First, the girls laid out the yarn as in the picture, so that there were 5 vertical lines and two horizontal. The vertical lines created columns to keep the numbers lined up. Then they laid out the number and multiplication symbol cards above the top horizontal line to create the multiplication problem. Then, as they solved it, they would place the other cards, including the addition symbol card, in the correct spots below the top horizontal line, showing the the steps to finding the product.

Jump the Hoops With Powers of Ten

We laid six hoops on the floor, and in each hoop with put a card with one of the powers of ten, including ten to the zero power. Then the girls would read a number, and translate it into scientific notation while stepping in the correct hoop. For example, if they read the number 3526, this is how they would do it:
They would first determine which hoop to start in--in this case it would be the one with the card that says 10 to the 3rd power. They would jump in that hoop and say "three times 10 to the third power plus", then they would jump into the next hoop and say "five times ten to the 2nd power (then jump to the next hoop) plus two times ten to the 1st power (then jump) plus six times ten to the zero power.

Roman Numerals With Money Manipulatives

Roman Numerals
I (1) V (5) X (10) L (50) C (100) D (500) M (1000)

To help remember the order of the Roman Numeral Symbols, here are two pneumonics. We learned the first one.

In Venice, X-tra Little Children Drink Milkshakes.
In Venice, X-tra Lazy Cows Don't Moo.

To help understand the value of Roman Numerals, we labeled coins and dollars as follows:
I (1) = penny    
V (5) = nickel    
X (10) = dime   
L (50) = 50 cent piece     
C (100) = $1 bill   
D (500) = $5 bill             
M (1000) = $10 bill
Then as we read a roman numeral, we would lay out the coins that represented each numeral. Then the girls did a worksheet where there was a number written, and they had to write the Roman Numeral equivalent, using the money manipulatives to help them.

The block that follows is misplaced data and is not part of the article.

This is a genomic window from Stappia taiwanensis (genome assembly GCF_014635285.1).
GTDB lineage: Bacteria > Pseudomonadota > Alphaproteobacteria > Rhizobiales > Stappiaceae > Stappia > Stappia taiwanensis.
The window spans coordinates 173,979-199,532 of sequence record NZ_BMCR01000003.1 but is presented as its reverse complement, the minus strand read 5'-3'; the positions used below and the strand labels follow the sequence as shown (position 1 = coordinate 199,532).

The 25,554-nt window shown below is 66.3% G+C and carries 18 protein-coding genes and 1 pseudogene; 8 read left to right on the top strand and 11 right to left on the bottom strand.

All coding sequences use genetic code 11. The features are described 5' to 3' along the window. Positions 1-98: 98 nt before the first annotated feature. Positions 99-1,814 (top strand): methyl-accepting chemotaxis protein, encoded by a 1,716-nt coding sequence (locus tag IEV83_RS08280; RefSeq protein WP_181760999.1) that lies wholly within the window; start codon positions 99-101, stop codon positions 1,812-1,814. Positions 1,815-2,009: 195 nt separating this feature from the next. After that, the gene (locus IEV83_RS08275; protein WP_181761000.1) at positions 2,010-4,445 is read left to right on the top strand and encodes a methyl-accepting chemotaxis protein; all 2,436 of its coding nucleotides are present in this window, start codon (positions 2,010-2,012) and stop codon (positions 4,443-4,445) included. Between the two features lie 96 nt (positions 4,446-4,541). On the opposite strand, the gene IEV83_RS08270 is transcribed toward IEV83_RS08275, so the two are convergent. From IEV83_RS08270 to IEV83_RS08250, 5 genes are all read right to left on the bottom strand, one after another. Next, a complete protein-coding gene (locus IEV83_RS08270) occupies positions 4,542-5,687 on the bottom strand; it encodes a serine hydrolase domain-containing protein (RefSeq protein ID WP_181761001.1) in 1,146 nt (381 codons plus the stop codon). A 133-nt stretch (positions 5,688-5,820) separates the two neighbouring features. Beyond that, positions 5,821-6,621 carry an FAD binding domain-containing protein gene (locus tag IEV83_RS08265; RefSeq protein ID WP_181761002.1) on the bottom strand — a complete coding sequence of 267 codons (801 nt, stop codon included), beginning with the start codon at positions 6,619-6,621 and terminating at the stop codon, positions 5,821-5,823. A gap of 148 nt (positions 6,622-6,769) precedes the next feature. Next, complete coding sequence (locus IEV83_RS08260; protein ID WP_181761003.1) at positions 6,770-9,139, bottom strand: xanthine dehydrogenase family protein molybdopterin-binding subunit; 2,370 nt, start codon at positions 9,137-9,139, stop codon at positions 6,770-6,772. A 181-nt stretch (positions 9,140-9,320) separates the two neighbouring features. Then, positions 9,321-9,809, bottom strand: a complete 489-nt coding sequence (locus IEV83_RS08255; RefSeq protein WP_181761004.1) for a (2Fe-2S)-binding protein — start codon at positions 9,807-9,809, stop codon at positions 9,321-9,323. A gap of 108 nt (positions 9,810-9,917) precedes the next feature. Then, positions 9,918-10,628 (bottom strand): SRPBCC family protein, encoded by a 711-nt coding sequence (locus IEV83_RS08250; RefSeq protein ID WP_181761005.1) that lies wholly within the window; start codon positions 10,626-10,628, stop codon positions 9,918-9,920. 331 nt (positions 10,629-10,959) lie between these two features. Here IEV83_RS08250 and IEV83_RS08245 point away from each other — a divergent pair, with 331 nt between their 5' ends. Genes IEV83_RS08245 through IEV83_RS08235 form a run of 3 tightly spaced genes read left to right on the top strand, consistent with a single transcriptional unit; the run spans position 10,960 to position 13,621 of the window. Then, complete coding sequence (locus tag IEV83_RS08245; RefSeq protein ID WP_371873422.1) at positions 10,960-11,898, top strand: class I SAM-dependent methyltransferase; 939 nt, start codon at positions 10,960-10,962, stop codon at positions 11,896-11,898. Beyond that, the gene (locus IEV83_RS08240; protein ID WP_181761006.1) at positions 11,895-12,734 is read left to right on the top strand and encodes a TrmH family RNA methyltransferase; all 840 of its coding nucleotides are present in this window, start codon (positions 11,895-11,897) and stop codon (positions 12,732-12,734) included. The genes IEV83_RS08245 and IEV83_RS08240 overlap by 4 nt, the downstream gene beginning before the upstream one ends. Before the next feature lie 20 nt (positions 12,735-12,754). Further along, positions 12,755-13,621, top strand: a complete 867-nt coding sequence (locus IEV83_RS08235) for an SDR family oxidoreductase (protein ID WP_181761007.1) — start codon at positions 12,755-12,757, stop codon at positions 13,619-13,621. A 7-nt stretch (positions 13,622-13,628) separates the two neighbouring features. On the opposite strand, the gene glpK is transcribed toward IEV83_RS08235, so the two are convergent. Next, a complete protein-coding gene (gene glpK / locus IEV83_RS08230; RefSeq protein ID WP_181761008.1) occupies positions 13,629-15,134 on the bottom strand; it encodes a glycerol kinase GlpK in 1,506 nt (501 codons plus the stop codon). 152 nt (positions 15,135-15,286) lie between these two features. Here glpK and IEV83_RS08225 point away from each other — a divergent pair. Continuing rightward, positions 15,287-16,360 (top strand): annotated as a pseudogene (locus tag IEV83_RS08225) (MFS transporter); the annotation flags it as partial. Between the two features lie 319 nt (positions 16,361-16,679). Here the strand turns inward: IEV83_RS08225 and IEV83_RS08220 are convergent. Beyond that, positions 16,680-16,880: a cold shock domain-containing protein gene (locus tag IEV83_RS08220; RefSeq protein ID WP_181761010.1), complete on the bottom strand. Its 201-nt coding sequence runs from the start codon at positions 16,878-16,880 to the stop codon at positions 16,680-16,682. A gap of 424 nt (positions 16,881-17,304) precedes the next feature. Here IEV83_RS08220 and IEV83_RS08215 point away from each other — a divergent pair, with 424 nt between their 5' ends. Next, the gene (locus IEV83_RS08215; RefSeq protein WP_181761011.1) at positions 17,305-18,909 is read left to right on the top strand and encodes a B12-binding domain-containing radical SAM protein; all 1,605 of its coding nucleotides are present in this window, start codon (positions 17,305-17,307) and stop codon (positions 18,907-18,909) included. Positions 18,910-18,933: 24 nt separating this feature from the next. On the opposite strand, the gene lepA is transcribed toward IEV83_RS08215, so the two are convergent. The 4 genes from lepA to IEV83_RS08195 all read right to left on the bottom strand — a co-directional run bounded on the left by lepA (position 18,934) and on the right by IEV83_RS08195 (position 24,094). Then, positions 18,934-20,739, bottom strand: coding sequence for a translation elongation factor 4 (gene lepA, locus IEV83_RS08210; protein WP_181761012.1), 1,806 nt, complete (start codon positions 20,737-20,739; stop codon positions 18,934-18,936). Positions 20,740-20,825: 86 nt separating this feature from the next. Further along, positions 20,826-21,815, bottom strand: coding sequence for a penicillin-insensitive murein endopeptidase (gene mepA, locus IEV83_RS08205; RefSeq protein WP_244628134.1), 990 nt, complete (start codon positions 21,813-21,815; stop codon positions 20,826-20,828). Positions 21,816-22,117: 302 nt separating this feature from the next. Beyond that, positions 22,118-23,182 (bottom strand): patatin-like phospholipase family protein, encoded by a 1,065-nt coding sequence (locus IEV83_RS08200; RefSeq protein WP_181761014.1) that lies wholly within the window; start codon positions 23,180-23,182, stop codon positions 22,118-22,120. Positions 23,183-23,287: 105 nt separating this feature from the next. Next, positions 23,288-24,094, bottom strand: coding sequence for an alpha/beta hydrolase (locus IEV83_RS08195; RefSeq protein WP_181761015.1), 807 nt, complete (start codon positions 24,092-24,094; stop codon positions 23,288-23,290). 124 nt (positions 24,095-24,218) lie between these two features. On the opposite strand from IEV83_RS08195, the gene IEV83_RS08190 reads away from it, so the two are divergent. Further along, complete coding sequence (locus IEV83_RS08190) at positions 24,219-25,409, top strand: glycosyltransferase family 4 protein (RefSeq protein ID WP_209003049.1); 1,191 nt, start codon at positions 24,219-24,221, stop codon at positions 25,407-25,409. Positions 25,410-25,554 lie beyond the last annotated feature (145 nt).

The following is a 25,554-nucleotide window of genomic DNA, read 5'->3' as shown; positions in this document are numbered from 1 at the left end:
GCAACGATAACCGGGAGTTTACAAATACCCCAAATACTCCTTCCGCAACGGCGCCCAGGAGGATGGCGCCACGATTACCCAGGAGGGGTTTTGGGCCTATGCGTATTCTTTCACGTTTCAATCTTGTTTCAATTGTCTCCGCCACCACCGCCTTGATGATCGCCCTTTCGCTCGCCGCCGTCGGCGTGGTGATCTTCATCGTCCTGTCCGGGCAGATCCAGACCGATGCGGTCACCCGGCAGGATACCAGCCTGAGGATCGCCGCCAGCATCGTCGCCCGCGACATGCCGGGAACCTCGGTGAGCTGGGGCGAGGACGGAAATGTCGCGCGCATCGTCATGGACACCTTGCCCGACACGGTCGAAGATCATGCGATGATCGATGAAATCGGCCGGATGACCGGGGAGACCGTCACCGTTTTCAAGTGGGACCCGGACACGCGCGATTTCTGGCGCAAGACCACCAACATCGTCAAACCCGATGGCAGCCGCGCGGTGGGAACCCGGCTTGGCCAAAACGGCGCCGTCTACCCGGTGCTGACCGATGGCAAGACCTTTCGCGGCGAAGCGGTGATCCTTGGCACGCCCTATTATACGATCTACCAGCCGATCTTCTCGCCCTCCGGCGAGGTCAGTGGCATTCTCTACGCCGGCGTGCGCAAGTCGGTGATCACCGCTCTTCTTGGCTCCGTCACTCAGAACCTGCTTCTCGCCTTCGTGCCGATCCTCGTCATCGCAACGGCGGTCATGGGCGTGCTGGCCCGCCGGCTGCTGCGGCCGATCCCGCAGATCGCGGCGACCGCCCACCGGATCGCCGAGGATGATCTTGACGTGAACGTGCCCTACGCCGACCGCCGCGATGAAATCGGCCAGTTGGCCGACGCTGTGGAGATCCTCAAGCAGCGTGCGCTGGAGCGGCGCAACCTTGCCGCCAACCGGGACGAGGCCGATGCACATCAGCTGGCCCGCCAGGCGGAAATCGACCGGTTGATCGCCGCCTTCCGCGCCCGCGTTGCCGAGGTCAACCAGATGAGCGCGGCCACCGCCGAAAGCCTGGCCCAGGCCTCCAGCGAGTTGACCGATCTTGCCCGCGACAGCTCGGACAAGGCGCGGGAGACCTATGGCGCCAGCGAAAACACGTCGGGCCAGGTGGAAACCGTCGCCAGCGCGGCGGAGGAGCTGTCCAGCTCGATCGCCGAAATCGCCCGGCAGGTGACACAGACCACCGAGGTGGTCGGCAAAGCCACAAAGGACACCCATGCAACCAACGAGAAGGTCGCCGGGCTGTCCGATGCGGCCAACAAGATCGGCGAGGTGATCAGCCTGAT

Sunday, July 17, 2011

Act It Out-- Four Sentence Types

This was a fun way to learn the four different types of sentences--declarative, interrogative, imperative, and exclamatory. First we learned about each kind, using an illustrated poster to help us remember what each kind was. Then we picked a sentence card and determined which kind of sentence it was, and then read it in the dramatic way described below.

A Declarative sentence declares something. It is a statement. To help my girls remember this, they would use a Southern Belle voice and say, “Well, I declare!” before reading the sentence. They would also use appropriate mannerisms, like fluttering eye lashes and walking with a swing.  They could even wear a shawl or carry a parasol as well.

An Interrogative sentence is a question. To help my girls understand what this word means, we talked about how in World War II the Nazis would often interrogate their prisoners.  So for these kinds of sentences, my girls had to read the question in a German accent and use a very stern voice, clicking heels together or pointing fingers, etc., using the “z” sound instead of “th” and “V” instead of “W”. For example, they would say “Zis is an interrogatory sentence. Ven vill ve go?”

An Imperative sentence is a command. To help my girls understand what this word means, we talked about how kings and queens would give commands, so with this kind of sentence, they would pretend to be a king or queen and put on a crown, if they wanted, and say their sentence in a commanding voice, beginning with “It is imperative that you do this.”

An Exclamatory sentence has an exclamation point, so it invites a lot of dramatic gestures and expressions, kind of like in silent movies where they were over dramatic. So for these kinds of sentences, the girls were encouraged to be over dramatic in their gestures and expressions and voice like they are on stage. They could even faint at the end.

Sentence Cards
Print out examples of the four different sentence types on cards. Then, after you have learned about them, pick a card, decide what sentence type it is, then act it out as described above.

Here are some sentences we used.
When can we eat?
Can we have ice cream?
Do you like green eggs and ham?
Oh, where is my hairbrush?
Why is your hair purple?
Can we play now?
Look at this stuff!
Your face is frightening the baby!
My shoe is on fire!
We’re on the wrong planet!
The monster is attacking!
I'm so excited!
I had the strangest dream last night.
I can’t get up. I have to finish my dream.
I like to eat apples and bananas.
I wish it was Saturday.
I left my shoe at the park.
No, I do not like to eat fish.
Stuff it in the closet.
Shut the door.
Get me a drink of water.
Tell Daddy to come here.
Don’t tell Lisa.